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Understanding yourself

Everybody is different. This may seem like a trivial statement, but people often need several decades to truly learn what it means. Children go through a psychological crisis when they realize that there are other people around them who also have thoughts and needs. Teenagers spend months depressed about the existence of rich or more popular classmates. Even as adults, we still suffer because we compare ourselves to others (even if we do so subconsciously). This frequently leads to unnecessary, negative consequences: taking out loans in order to buy a new car, “settling” for a life partner you don’t love because all of your friends are married, quitting a job because of impostor syndrome and so on.

 

Learning that the only person you should compare yourself to is you requires a lot of work. When we finally learn how to do this, we have an opportunity to truly get to know ourselves. The person who can never be replicated – even thousands of years after they have been born. The person who came to this world with a mission, and without whom this world would be different.

 

  • Finding yourself is very important. Every one of us knows this deep down. Perhaps this is why we wake up and fall asleep with a great desire to accomplish something, to make a difference. This powerful energy to keep moving forward is there for a reason. But unless we understand where to direct this energy, all of our efforts are in vain and life seems like a string of meaningless events.

 

Why is it so difficult to understand who we are and what our calling is? It’s not only because we senselessly compare ourselves to others. All of us develop among people, and every person has an opinion on what our future holds. Our parents want us to follow a stable career path instead of doing what we want. Our employer demands that we think and behave in a way that is best for the company. Advertisers inundate us with images of success that don’t correspond to our lived reality. All of this noise often prevents us from listening to our inner voice, from knowing our true selves. What we do end up learning is maybe just a tenth of the real truth – there is simply too much hidden in the secret, subconscious part of ourselves. The way we view ourselves is often too dependent on the opinions of others and fleeting personal conclusions. We often draw these conclusions quickly and are influenced by our emotions, but present them as final truths. This is how we end up on the wrong path and live with a constant feeling that real life is passing us by.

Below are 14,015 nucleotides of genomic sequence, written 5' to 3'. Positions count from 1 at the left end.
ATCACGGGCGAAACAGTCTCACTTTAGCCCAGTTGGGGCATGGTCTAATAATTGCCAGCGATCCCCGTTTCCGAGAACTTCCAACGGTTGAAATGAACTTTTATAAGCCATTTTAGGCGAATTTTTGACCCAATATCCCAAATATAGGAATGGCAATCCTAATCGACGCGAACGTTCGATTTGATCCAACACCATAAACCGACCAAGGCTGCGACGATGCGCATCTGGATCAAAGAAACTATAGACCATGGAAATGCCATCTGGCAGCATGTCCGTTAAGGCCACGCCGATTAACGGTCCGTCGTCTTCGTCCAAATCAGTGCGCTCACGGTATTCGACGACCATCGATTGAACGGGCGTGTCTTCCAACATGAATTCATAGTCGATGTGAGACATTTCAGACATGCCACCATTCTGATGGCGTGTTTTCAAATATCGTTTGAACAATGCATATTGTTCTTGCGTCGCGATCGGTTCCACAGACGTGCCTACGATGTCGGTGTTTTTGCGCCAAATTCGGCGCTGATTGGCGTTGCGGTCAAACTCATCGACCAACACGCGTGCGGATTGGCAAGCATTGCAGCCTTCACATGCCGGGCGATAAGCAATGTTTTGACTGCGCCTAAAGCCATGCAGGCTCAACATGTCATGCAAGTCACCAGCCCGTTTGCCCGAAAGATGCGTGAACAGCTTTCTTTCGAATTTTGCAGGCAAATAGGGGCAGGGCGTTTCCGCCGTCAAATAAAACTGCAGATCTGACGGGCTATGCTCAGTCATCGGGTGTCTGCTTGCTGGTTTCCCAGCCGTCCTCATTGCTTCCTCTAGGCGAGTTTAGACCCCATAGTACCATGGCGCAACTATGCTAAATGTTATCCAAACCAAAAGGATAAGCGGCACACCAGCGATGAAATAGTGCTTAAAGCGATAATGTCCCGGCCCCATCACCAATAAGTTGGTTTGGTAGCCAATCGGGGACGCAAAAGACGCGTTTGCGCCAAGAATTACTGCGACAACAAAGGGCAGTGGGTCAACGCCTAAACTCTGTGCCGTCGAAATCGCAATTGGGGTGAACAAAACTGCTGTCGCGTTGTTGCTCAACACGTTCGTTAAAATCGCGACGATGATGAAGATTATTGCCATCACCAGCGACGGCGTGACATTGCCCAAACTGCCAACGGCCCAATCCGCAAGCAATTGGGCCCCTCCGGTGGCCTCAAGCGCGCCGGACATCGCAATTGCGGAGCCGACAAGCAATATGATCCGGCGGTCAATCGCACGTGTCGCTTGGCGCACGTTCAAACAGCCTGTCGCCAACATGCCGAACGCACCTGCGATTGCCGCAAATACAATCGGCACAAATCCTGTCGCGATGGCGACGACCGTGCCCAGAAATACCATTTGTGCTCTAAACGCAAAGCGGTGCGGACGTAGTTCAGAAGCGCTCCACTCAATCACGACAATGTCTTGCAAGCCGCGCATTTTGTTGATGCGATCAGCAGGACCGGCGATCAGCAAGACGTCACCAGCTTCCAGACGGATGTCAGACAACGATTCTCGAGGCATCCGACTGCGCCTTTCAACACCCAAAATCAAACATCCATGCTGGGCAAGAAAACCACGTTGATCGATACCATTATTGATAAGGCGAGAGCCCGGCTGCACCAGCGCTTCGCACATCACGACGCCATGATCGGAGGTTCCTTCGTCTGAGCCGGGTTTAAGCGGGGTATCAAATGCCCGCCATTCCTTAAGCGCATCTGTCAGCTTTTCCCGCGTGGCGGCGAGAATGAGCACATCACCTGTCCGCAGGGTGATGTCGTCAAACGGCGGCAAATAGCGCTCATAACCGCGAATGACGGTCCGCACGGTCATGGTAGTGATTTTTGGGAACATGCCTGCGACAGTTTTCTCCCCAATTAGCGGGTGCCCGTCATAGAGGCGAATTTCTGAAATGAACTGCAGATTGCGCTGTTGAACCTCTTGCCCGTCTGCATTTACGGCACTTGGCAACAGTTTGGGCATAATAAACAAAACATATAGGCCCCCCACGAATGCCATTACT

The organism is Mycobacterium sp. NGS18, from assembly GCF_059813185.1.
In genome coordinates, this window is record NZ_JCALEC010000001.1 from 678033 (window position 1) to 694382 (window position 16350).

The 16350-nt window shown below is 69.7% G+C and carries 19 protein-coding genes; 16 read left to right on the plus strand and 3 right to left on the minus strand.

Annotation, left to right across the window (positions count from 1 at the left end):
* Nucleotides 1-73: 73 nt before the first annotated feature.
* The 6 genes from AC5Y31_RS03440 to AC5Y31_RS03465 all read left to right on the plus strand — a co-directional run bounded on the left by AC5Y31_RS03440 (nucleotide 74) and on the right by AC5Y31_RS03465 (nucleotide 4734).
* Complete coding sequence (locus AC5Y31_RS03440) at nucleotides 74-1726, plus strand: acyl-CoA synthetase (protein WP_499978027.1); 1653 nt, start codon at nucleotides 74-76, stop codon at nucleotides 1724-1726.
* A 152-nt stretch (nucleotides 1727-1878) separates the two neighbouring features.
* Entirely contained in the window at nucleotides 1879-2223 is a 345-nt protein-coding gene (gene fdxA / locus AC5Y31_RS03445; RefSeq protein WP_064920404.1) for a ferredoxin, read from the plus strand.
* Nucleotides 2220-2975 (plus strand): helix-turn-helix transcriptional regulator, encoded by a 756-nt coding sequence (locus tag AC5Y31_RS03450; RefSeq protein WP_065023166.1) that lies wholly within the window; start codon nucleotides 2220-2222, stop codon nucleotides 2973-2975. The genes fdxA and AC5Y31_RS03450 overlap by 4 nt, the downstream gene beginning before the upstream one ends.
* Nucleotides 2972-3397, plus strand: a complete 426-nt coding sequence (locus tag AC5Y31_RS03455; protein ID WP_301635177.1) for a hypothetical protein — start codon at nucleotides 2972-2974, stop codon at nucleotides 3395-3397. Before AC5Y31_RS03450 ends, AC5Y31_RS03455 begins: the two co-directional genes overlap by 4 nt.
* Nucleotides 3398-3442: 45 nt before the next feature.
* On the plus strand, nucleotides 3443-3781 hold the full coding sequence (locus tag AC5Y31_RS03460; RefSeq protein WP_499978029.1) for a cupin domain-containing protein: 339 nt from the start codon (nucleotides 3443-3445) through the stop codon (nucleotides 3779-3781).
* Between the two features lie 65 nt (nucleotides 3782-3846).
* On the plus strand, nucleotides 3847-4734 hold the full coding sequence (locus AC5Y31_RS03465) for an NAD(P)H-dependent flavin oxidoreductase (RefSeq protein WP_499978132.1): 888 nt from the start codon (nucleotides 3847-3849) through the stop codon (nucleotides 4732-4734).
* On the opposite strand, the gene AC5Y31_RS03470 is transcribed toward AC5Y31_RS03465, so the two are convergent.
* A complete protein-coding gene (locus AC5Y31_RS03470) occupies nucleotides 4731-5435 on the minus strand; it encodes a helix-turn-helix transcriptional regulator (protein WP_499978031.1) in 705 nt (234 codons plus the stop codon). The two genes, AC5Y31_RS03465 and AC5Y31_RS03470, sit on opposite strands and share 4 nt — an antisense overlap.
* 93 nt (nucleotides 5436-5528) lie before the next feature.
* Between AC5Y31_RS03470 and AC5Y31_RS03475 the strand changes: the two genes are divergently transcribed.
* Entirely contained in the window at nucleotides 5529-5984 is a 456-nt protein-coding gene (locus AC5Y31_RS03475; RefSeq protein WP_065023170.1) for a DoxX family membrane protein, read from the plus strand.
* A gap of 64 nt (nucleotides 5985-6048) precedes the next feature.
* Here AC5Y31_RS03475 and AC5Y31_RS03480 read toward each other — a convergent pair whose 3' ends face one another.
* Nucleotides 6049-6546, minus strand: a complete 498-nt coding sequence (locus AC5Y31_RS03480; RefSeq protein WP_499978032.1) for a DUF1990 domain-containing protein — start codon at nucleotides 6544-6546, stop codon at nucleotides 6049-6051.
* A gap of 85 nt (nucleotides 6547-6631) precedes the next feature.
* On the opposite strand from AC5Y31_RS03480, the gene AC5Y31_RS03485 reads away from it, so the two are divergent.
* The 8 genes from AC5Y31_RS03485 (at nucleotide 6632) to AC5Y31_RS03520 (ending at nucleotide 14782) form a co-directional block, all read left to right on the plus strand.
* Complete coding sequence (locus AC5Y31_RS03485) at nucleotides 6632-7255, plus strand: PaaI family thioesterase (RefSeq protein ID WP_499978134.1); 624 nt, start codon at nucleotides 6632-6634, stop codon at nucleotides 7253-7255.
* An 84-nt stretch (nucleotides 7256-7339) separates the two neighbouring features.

“Know yourself” is a central tenant of human culture and Vedic astrology has accomplished a lot in this respect over 6,000+ years of its existence. A key axiom of this discipline is that the same events will be perceived differently by different people. For example, a Scorpio’s issues with his father will push him to work harder, while the same issues for a Virgo will turn into a life-long mistrust of people and feelings of loneliness. A Leo’s motivations are completely different from those of a Capricorn. When we realize how these differences come about, comparing ourselves to others starts to feel senseless. If we accept our internal (and not always obvious) impulses as an important part of ourselves, they become a powerful tool we can use for our own development.